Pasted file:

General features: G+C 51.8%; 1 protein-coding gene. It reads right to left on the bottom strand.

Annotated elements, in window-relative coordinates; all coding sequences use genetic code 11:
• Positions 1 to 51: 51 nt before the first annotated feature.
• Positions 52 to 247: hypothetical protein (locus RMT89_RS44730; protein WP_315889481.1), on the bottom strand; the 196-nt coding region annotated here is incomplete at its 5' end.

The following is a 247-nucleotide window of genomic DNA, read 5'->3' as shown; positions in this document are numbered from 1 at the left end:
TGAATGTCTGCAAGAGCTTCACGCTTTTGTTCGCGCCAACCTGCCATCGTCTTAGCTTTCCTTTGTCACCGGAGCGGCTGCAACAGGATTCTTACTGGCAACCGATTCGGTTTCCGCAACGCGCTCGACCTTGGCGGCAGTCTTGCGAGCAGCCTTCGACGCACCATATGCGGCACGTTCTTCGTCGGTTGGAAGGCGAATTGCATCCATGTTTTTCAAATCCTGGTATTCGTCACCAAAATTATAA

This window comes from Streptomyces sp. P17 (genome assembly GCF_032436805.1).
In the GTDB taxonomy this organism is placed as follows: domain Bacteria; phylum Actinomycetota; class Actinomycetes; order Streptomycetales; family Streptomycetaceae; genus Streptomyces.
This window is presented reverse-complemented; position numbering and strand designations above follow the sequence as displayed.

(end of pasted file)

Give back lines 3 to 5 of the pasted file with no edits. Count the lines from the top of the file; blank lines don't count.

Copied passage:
• Positions 1 to 51: 51 nt before the first annotated feature.
• Positions 52 to 247: hypothetical protein (locus RMT89_RS44730; protein WP_315889481.1), on the bottom strand; the 196-nt coding region annotated here is incomplete at its 5' end.

The following is a 247-nucleotide window of genomic DNA, read 5'->3' as shown; positions in this document are numbered from 1 at the left end: